With both consumers and fashion execs increasingly seeing the importance of sustainable initiatives, major corporations like Hanesbrands and Kontoor Brands have made news with their long-term sustainability goals.
One self-styled “outdoor lifestyle brand,” however, is looking to demonstrate its eco-friendly ethos by setting up green supply chains and production from the get-go.
Basics-focused Foreland claims to produce all its products from 100 percent recycled materials. Since its production process does not require new petroleum, the company said, it uses up to 90 percent less water, 75 percent less carbon and 70 percent less energy than the standard apparel industry in producing men and women’s T-shirts, hats, hoodies, quarter zips and sweaters.
Foreland co-founder Danielle Gainan created the company with her husband. “I come from a retail background and he comes from an e-commerce and marketing background, and after learning how the clothing industry has become one of the world’s largest polluters and how the plastic industry continues to grow while plastic pollution also continues to worsen, we came up with the idea of Foreland,” she told Sourcing Journal. “Our goal is to build a community of outdoor enthusiasts who have an appreciation for the environment and can enjoy buying and wearing new clothing while also knowing their purchase has a positive impact on the planet.”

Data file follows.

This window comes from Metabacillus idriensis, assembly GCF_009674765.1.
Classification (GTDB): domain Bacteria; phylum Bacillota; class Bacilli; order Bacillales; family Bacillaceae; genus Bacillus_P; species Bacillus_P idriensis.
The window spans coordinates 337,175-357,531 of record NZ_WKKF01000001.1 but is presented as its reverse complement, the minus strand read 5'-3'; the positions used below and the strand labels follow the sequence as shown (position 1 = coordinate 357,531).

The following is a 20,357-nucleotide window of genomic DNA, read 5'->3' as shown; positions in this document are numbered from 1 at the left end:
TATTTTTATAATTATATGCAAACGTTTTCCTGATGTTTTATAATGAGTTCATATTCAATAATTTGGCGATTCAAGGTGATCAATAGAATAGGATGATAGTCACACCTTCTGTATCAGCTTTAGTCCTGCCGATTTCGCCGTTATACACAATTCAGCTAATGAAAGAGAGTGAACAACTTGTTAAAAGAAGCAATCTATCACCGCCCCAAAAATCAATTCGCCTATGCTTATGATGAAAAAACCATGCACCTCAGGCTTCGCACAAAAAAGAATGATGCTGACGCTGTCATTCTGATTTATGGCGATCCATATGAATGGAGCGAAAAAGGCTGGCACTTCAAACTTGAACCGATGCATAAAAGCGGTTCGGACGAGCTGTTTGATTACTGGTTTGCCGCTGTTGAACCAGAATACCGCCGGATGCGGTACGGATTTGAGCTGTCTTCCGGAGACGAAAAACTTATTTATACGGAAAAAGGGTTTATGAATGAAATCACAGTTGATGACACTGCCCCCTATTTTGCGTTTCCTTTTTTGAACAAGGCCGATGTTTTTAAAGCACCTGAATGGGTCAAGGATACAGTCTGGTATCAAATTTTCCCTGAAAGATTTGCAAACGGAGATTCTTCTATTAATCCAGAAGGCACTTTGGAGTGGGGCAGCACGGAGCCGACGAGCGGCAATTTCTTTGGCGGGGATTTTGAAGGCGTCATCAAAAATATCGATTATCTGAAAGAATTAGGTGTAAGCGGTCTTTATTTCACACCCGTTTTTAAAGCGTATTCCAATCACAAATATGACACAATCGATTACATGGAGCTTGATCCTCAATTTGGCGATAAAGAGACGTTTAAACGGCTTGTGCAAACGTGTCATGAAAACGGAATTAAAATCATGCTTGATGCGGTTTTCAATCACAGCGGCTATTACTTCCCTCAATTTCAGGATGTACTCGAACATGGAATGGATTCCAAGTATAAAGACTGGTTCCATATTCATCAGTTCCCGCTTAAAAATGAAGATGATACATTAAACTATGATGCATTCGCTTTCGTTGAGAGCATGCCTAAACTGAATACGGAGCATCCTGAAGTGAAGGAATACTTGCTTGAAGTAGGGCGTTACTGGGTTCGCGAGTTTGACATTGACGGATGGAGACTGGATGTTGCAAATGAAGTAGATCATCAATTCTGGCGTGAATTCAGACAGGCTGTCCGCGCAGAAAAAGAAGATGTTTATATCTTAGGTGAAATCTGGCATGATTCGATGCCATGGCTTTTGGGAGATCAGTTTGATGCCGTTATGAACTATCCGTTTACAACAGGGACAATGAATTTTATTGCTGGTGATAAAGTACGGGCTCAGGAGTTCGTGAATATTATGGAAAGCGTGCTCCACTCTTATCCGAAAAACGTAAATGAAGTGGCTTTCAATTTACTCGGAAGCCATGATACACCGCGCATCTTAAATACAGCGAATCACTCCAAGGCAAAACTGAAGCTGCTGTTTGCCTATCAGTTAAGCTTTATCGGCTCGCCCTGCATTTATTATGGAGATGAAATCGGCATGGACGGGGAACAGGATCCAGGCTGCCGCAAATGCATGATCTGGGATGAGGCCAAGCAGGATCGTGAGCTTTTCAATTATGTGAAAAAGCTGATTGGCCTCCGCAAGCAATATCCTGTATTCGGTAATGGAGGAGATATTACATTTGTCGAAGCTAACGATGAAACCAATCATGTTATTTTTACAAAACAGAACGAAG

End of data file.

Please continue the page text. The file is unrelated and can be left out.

The newcomer works with suppliers in the U.S., Haiti, Guatemala and Honduras, depending on the product type and collection. Its partnerships include Unifi’s Repreve, Recover Brands and SustainU. According to Gainan, Foreland’s “factory partners and work co-ops in Haiti, Guatemala and Honduras all provide sustainable jobs and living wages for hundreds of workers, and some of the facilities are also powered by biomass from local forestry and coffee industry waste.”
The outdoor lifestyle brand is working on launching products to help minimize and prevent potential microplastic pollution, as well as creating partnerships with close-looped recycling to accept clothing donations from its customers to then turn back into new Foreland apparel, said Gainan. “This is something we’re super excited about, but as a young, small boot-strapped company it always takes more time to accomplish our goals than we anticipate.”